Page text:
In February 2011, MSMB Capital was effectively bankrupted when Shkreli allegedly made a costly trade with Merrill Lynch that went south. That mistake — which involved a losing bet on the price of shares of Orexigen Therapeutics — put him $7 million in the hole to Merrill Lynch. With less than $60,000 in its accounts, it was money that the fund didn’t have to lose.
Even though Shkreli ceased trading after the Merrill Lynch incident, he allegedly continued to send his investors fabricated performance updates, boasting of profits as high as 40%.
He settled with Merrill Lynch in September 2012, agreeing to pay $1,350,000 by mid-December 2012 — even though MSMB Capital had $0 in assets at that point.
Also in September 2012, Shkreli allegedly sent an email to investors saying that he was winding down the fund and that “original MSMB investors have just about doubled their money net of fees.” He allegedly offered the investors the chance to cash out, to invest in Retrophin, or to take a combination of cash and shares.
While MSMB Capital was functioning, Shkreli is accused of withdrawing approximately $200,000 – a figure that exceeded the 1% management fee and the 20% net profit incentive provided in his partnership agreement.
According to federal officials with the Securities and Exchange Commission, those funds were used for personal effects like food, clothing, and medical expenses.
After the disastrous Merrill Lynch trade, Shkreli stopped trading under MSMB Capital and began searching for investments for a new fund, MSMB Healthcare. He allegedly didn’t tell his new investors about the money he owed to Merrill Lynch.
From February 2011 to November 2012, he got 13 people to invest roughly $5 million in his new venture.
Shkreli allegedly deceived potential investors about MSMB Healthcare’s balance. Even though prosecutors said it never exceeded $6 million in investments, in April 2012 he had one of his employees tell an investor that the fund had $55 million in assets.
Additionally, Shkreli used MSMB Healthcare assets for payments that were not the company’s responsibility — including $900,000 to settle claims brought by Merrill Lynch related to the failed trades.
Then, in November 2012, with personal and professional debts hanging over him, the U.S. Securities and Exchange Commission contacted Shkreli regarding his management of both MSMB funds.
Shkreli told the SEC that MSMB Capital was still active — with $2.6 million in assets — but was in the process of being liquidated. That’s when Shkreli and Greebel allegedly turned to Retrophin to bail them out of the MSMB Capital debts.
He informed the SEC that Retrophin was the “most successful and largest effort” of the MSMB funds — even though prosecutors said MSMB Capital had never invested in the biopharmaceutical company.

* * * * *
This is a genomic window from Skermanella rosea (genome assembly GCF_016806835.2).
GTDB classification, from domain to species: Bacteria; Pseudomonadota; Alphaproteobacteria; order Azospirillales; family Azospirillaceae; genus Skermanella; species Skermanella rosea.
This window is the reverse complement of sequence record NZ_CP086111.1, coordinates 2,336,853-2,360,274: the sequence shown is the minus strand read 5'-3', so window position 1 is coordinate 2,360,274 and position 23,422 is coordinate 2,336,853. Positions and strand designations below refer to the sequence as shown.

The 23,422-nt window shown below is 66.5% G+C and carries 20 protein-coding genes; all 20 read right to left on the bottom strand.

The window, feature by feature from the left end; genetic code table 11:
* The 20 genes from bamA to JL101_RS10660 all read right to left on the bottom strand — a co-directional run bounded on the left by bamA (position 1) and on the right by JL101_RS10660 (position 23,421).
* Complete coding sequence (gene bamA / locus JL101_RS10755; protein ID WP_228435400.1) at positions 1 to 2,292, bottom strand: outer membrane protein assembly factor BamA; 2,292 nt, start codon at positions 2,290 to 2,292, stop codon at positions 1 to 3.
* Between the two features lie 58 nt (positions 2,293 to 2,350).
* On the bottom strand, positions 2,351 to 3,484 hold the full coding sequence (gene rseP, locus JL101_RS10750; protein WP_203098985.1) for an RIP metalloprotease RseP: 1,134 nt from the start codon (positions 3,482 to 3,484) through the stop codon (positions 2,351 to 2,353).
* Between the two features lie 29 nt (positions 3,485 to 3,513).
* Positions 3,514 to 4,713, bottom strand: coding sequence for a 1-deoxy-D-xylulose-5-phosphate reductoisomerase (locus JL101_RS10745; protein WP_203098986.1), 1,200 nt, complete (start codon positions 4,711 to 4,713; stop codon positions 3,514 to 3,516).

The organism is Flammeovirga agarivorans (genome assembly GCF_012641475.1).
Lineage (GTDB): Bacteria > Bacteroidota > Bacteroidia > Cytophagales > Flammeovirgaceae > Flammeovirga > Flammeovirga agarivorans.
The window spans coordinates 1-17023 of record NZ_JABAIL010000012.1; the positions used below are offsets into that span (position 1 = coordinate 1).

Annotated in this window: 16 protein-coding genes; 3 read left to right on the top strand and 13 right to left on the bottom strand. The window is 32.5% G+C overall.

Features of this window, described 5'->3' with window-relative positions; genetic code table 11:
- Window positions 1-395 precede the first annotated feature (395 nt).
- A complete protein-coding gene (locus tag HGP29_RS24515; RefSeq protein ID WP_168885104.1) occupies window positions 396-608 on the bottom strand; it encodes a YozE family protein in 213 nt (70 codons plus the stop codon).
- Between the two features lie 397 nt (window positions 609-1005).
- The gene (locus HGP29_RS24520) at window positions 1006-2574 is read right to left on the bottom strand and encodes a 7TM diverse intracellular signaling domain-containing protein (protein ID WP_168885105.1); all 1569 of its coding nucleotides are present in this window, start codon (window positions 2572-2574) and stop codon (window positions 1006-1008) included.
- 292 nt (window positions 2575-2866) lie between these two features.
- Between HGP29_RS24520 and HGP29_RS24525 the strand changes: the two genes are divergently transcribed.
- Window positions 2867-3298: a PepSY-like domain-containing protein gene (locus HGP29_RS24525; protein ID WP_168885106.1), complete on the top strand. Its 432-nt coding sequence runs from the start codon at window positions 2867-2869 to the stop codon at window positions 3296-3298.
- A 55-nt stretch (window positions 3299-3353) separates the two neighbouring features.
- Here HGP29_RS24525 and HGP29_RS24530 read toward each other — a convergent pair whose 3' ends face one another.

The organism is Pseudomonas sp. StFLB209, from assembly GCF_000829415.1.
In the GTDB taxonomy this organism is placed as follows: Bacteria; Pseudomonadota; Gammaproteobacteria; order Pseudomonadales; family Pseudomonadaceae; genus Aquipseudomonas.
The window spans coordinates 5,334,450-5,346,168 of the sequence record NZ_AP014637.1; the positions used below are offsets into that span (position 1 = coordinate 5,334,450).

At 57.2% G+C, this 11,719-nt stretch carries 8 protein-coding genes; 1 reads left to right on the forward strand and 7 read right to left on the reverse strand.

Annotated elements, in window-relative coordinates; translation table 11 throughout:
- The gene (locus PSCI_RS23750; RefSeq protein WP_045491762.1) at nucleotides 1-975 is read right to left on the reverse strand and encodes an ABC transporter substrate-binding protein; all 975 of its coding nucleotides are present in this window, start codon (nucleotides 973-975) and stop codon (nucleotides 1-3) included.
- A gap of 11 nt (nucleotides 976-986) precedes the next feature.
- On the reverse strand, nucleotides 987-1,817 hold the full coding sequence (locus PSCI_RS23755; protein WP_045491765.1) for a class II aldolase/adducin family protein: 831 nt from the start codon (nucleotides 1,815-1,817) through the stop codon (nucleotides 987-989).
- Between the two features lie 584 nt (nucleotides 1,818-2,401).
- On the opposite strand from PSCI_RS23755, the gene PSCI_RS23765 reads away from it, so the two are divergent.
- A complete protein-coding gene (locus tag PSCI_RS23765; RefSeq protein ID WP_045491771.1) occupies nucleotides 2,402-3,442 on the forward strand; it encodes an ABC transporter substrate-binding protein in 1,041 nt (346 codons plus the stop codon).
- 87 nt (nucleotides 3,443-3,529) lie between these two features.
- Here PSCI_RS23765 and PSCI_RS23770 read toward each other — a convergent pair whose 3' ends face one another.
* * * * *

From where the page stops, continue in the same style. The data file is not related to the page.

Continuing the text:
Federal prosecutors claim that in December 2012 — more than a year after MSMB Capital stopped trading — Shkreli and Greebel created phony backdated transactions in Retrophin’s records to make it look as if MSMB Capital had money to invest in it prior to the SEC’s inquiries.
And to settle debts with defrauded investors from his hedge funds, Shkreli allegedly entered into sham consulting agreements with them.
Between September 2013 and March 2014, Retrophin did not receive any legitimate consulting services, but paid more than $7.6 million in cash and stock to Shkreli’s hedge funds. More than $3.4 million in cash and stock went to settle claims with seven investors from his previous two hedge funds.
Shkreli was ousted from Retrophin by its board of directors in 2014. He was later sued for $65 million by the board for misuse of company funds. He has denied the allegations made against him.
The night before Shkreli was arrested, he posted a live stream of himself clicking around dating sites and playing chess online. Live-streaming his mundane activities and taking questions from social media followers appears to be one of his hobbies.
He gets a call from someone at about 1:22 in one video he posted that night.
“Hello?” he says. “Hello?”
“Yes, hello, this is Special Agent W…” the caller says before Shkreli hangs up.
The FBI’s New York office told BuzzFeed News it does not have any information on whether the call was an agent.
Shkreli continued singing to himself and blowing into a water bottle, seemingly unperturbed.
Additional reporting by Leticia Miranda.
Mary Ann Georgantopoulos is a reporter for BuzzFeed News and is based in New York.